Preventing Ransomware Attacks Begins With You

Brought to you by Renelis Mulyandari

Every year that goes by, despite advances in cybersecurity, the international fight against hacking and internet-based fraud seems to continually be an issue. After the pandemic, the sheer quantity of cybercrime hasn’t stopped rising, with 2022 being another record year in terms of total hacking events and money stolen from companies during the year.

Of all the different cyberattack formats that are popular with hackers, by far, the most common next to phishing are ransomware attacks. Taking control of entire company networks, these attacks can completely sever control. Until the hacker is paid a ransom fee that they themselves set, they’ll retain control of a company’s systems.

Without access to company data or services, a business is unable to continue its day-to-day work, leading to further operational costs and losses. In this article, we’ll dive into the world of ransomware attacks, covering what business owners need to know about identifying attacks and keeping their employees safe.

What Is a Ransomware Attack?

A ransomware attack is where a hacker infiltrates a company’s computer network with their own piece of software. Once attached to the main servers, their software will then seize all channels, preventing anyone from accessing company systems, platforms, or data. 

Often, ransomware comes with a message that is displayed on everyone’s computers, most likely asking for a specific amount of money to be transferred to an account. Companies typically have three options when faced with an attack of this kind:

  • Pay - All ransomware attacks are looking for money. By paying the hackers the amount they wanted, you’re able to then regain control of your systems.
  • Start Over - If a company doesn’t have any backups available and are unwilling to pay, then they may not be able to recover their data. If that’s the case, they’re going to have to take a big hit and start again in many aspects. Especially for small businesses, this can be disastrous. 
  • Authorities - Going to the authorities works when you do so sooner rather than later. The only thing to note is that there is only a slim chance that the police will be able to help remedy the problem. You’re going to be looking at a certain extent of data loss.

Across these three scenarios, not many see the company come out on the other side without some major damage.

Even if you do pay the ransomware, that then puts a target on your back for the future, as hackers will recognize your business as one that’s willing to pay. Their mindset is that if you pay once, you’ll probably pay again in the future.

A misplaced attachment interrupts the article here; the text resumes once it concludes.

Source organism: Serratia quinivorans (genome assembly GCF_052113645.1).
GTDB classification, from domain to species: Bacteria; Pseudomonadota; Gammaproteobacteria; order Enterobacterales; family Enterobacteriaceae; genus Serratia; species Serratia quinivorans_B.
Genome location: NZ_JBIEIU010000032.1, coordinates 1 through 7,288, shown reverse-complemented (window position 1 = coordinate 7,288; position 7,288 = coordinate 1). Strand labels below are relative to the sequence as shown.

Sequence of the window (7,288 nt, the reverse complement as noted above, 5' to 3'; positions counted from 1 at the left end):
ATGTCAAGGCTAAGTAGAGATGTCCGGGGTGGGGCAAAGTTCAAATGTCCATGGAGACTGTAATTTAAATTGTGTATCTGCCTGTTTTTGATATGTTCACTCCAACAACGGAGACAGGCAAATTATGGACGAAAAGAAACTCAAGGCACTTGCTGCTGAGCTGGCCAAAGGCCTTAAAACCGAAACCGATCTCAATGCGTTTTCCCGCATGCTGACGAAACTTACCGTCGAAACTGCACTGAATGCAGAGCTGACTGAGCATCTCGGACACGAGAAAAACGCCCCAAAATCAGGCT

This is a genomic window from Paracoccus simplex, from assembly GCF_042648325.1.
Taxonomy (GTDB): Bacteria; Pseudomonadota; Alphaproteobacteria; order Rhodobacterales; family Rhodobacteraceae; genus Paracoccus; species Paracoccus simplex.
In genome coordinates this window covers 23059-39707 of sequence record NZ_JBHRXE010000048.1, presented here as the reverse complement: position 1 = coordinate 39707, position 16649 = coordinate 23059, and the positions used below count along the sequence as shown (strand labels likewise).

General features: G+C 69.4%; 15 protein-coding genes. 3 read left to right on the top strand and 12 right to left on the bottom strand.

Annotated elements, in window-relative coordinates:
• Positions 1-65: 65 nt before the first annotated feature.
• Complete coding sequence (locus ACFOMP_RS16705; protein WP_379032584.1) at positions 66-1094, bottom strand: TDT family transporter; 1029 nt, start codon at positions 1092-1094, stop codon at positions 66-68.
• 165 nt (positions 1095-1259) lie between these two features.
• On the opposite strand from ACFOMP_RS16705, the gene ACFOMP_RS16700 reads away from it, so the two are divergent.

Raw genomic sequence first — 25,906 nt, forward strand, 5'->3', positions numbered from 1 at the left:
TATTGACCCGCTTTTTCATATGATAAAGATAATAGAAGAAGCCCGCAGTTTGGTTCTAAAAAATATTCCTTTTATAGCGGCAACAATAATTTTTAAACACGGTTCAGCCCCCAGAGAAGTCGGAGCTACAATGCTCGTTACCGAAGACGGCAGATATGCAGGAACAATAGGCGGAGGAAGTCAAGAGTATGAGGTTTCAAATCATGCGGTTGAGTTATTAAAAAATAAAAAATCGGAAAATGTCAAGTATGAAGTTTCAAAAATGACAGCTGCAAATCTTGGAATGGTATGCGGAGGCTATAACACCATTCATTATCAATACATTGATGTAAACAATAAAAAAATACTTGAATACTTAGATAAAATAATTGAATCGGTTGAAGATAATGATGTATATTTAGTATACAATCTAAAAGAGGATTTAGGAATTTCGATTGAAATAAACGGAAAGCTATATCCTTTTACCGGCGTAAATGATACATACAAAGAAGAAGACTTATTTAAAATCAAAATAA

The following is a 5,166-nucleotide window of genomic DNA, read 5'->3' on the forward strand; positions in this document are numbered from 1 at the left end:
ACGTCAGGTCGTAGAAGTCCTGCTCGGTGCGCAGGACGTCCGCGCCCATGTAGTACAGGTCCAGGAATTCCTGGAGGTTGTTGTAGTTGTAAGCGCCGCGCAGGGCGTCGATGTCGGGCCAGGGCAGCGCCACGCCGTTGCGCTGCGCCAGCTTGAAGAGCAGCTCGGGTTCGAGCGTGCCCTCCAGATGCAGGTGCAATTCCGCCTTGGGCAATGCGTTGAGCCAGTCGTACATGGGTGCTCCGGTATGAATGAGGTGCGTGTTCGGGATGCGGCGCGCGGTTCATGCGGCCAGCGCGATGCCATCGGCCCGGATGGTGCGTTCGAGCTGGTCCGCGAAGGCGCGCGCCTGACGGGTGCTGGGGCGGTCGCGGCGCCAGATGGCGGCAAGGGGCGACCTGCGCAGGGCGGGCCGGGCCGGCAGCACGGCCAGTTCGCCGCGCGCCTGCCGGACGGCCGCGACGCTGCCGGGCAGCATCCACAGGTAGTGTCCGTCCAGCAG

How Can You Prevent Ransomware Attacks?

The vast majority of the time, the first point of contact for ransomware attacks is via an employee’s email. It’s no secret that we humans are a big liability, especially when it comes to clicking on things we shouldn’t.

In order to successfully prevent ransomware attacks, there are a few strategies that you can adopt. We’ll cover a few core strategies that will give you a number of ways to protect yourself.

Backups

When working against a ransomware threat, the biggest problem that your company could face is the loss of your data. Especially if you manage your customers’ personal data files, then you’ve got a lot on the line. If that data is exposed, you’re going to break the trust of your clients while also giving your company a bad name.

This threat alone is more than enough for many companies to take the hackers’ deal and send over the requested money. However, with a little foresight, there is another way. By having a range of backups, you’re able to keep your operations running at full scale, despite the hackers also having access.

Without the power to ruin or corrupt all of your data, hackers won’t be able to offer nearly the same scale of the threat. Always keep backups of any documents that you need to run your company effectively.

Employee Education

As we mentioned earlier, the most likely culprit of accidentally triggering a ransomware attack is going to be your employees. In order to keep everyone as vigilant as possible, we recommend that you continually offer training modules to your employees.

Teaching them how to identify a message that likely contains ransomware and then how to properly deal with it will help them cut down on the likelihood of someone accidentally triggering an event. If you’re ever worried about the cost of training employees in cybersecurity, just remember that 60% of small businesses go out of business after a data breach.

Your data is your most powerful tool - don’t forget to protect it however you can.

Service Scans

In tandem with employee training, a great way of reducing the likelihood of a ransomware attack is to regularly do service scan emails. This is where your IT department constructs a fake ransomware email and then sends it to a group of employees.

This will test how many fall for the email, helping you to see who might need a little more training. Think of this as a regular test that you give your employees, checking on their cybersecurity awareness.

Equally, this is a good way of keeping everyone alert and ready for anything that could come their way.

Final Thoughts

Protecting your business goes beyond just being aware of the latest hacking and ransomware email formats. While it’ll put you in good stead to understand how these attacks occur, they cannot be prevented in their entirety. That’s why it’s vital to minimize the risk as much as possible.

Training your employees in risk assessment when clicking on communications, as well as risk management in the case of an emergency event, will help to prepare your business for the oncoming storm. With our tips disseminated throughout your company, you’ll be prepared for anything that comes your way - even advanced ransomware attacks.

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